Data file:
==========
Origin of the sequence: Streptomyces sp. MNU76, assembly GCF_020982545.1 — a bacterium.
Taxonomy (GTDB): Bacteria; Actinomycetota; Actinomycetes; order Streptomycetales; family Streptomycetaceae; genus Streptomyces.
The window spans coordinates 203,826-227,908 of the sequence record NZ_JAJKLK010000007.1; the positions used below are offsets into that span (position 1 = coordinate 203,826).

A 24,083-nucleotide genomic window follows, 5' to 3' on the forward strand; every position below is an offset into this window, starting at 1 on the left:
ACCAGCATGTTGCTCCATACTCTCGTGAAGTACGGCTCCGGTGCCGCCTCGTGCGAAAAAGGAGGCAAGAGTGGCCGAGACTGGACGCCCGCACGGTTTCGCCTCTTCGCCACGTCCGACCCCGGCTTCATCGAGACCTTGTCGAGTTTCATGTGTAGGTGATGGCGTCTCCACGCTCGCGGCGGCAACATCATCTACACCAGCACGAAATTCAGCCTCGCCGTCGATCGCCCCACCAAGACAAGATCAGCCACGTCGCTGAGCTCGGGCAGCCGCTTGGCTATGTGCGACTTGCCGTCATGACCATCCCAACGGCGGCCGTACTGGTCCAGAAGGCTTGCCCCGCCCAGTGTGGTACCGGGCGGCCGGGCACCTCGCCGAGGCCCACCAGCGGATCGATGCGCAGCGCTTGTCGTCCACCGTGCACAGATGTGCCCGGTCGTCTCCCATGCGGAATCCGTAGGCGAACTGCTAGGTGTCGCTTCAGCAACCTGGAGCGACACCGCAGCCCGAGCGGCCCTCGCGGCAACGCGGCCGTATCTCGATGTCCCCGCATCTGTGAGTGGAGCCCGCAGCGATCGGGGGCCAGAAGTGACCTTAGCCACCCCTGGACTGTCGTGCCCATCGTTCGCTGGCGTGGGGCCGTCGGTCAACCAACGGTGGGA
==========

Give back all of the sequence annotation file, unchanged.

Origin of the sequence: Streptomyces sp. MNU76, assembly GCF_020982545.1 — a bacterium.
Taxonomy (GTDB): Bacteria; Actinomycetota; Actinomycetes; order Streptomycetales; family Streptomycetaceae; genus Streptomyces.
The window spans coordinates 203,826-227,908 of the sequence record NZ_JAJKLK010000007.1; the positions used below are offsets into that span (position 1 = coordinate 203,826).

A 24,083-nucleotide genomic window follows, 5' to 3' on the forward strand; every position below is an offset into this window, starting at 1 on the left:
ACCAGCATGTTGCTCCATACTCTCGTGAAGTACGGCTCCGGTGCCGCCTCGTGCGAAAAAGGAGGCAAGAGTGGCCGAGACTGGACGCCCGCACGGTTTCGCCTCTTCGCCACGTCCGACCCCGGCTTCATCGAGACCTTGTCGAGTTTCATGTGTAGGTGATGGCGTCTCCACGCTCGCGGCGGCAACATCATCTACACCAGCACGAAATTCAGCCTCGCCGTCGATCGCCCCACCAAGACAAGATCAGCCACGTCGCTGAGCTCGGGCAGCCGCTTGGCTATGTGCGACTTGCCGTCATGACCATCCCAACGGCGGCCGTACTGGTCCAGAAGGCTTGCCCCGCCCAGTGTGGTACCGGGCGGCCGGGCACCTCGCCGAGGCCCACCAGCGGATCGATGCGCAGCGCTTGTCGTCCACCGTGCACAGATGTGCCCGGTCGTCTCCCATGCGGAATCCGTAGGCGAACTGCTAGGTGTCGCTTCAGCAACCTGGAGCGACACCGCAGCCCGAGCGGCCCTCGCGGCAACGCGGCCGTATCTCGATGTCCCCGCATCTGTGAGTGGAGCCCGCAGCGATCGGGGGCCAGAAGTGACCTTAGCCACCCCTGGACTGTCGTGCCCATCGTTCGCTGGCGTGGGGCCGTCGGTCAACCAACGGTGGGA